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Author Topic: Bitcoin should be at $13,500 ?  (Read 6615 times)
AquaMan
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June 14, 2013, 05:37:49 AM
 #1

http://techcrunch.com/2013/06/02/calculating-the-long-term-value-of-a-bitcoin/

Interesting, make your own argument...
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suryc
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June 14, 2013, 06:00:51 AM
 #2


Just to clarify, if you read that article it says that there is a 10% chance that 1btc will be worth $13,500 in 10 years time. And that is after they make a bunch of assumptions.

Also, there "interactive calculator" is not working at the moment, so I can't even see how they came up with the $13,500.

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AquaMan
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June 14, 2013, 06:05:24 AM
 #3


Just to clarify, if you read that article it says that there is a 10% chance that 1btc will be worth $13,500 in 10 years time. And that is after they make a bunch of assumptions.

Also, there "interactive calculator" is not working at the moment, so I can't even see how they came up with the $13,500.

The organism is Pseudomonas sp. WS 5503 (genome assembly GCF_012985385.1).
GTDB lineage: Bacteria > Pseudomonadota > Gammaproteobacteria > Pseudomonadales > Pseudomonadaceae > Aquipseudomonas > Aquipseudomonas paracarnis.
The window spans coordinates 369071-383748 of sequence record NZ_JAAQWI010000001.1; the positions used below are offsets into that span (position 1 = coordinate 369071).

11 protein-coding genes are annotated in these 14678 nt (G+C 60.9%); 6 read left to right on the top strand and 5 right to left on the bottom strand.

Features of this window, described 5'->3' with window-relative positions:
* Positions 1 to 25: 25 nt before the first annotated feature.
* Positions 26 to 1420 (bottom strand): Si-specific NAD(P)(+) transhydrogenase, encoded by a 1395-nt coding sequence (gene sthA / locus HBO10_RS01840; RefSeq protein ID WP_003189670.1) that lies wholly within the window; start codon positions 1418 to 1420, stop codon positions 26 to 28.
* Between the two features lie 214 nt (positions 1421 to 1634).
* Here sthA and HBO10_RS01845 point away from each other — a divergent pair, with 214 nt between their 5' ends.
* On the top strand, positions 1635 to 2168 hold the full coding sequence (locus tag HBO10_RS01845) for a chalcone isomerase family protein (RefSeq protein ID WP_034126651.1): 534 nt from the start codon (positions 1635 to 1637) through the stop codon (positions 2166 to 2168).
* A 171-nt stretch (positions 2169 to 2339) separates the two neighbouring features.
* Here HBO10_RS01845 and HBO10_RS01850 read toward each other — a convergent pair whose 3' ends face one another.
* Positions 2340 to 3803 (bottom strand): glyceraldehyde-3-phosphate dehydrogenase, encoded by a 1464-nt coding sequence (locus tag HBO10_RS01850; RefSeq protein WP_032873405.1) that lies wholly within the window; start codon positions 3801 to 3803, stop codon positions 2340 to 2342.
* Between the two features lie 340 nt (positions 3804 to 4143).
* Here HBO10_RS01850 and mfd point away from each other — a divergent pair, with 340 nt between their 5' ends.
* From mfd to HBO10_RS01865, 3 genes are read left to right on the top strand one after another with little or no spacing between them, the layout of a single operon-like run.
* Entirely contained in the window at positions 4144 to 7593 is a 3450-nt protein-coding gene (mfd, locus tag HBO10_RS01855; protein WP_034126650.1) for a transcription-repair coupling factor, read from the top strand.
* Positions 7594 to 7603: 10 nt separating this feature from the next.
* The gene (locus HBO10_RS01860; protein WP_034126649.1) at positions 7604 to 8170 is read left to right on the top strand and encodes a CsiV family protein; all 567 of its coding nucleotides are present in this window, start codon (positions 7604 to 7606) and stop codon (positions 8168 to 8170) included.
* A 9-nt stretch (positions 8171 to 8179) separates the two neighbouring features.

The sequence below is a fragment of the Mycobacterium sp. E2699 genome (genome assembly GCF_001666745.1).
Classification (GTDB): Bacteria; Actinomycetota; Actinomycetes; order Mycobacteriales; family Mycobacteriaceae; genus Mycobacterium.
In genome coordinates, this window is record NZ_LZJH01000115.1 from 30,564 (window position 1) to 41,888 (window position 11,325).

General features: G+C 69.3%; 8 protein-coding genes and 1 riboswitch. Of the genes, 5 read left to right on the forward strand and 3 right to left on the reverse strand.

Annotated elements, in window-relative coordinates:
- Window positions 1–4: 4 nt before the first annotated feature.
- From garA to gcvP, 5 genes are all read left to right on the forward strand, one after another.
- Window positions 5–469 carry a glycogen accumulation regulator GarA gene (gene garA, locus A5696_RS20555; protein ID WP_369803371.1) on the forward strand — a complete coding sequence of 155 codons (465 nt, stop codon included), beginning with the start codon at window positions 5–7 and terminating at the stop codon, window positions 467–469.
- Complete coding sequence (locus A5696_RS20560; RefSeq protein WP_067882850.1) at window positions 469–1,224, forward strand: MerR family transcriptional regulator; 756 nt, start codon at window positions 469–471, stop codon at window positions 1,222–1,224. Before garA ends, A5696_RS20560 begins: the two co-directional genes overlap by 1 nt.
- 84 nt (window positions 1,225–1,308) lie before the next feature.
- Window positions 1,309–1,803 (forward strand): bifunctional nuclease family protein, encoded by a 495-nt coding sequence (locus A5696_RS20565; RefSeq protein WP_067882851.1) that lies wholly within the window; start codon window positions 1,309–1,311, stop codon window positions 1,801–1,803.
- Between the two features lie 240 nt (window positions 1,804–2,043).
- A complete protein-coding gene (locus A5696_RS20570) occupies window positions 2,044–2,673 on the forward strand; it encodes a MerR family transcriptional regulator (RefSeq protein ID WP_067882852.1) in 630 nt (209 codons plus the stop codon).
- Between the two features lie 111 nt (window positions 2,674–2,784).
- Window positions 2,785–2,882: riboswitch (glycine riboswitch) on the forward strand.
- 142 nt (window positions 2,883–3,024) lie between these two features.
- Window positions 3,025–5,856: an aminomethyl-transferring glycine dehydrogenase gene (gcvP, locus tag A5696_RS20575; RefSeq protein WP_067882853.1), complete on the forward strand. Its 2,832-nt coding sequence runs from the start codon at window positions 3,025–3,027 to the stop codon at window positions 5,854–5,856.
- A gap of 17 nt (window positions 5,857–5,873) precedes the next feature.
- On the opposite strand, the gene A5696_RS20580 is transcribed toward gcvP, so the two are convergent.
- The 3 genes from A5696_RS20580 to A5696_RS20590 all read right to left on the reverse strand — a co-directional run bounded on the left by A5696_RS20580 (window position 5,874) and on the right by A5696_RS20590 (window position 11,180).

Yea, 1% chance itll succeed, $1350, 100% chance of succeeding, $135,000. Can only hope itll be true one day, calculator works fine for me.
tutkarz
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June 14, 2013, 06:19:34 AM
 #4



Bitcoins are coming down, and the clones (alt coins) will go up.

There is no limited supply of 'bitcoins' and all it takes is copy and paste, and can create lots of coins.



said creator of altcoins Wink

WinVery.com
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June 14, 2013, 06:24:02 AM
 #5



Bitcoins are coming down, and the clones (alt coins) will go up.

There is no limited supply of 'bitcoins' and all it takes is copy and paste, and can create lots of coins.



c++ disagrees.
BitBank
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June 14, 2013, 06:30:12 AM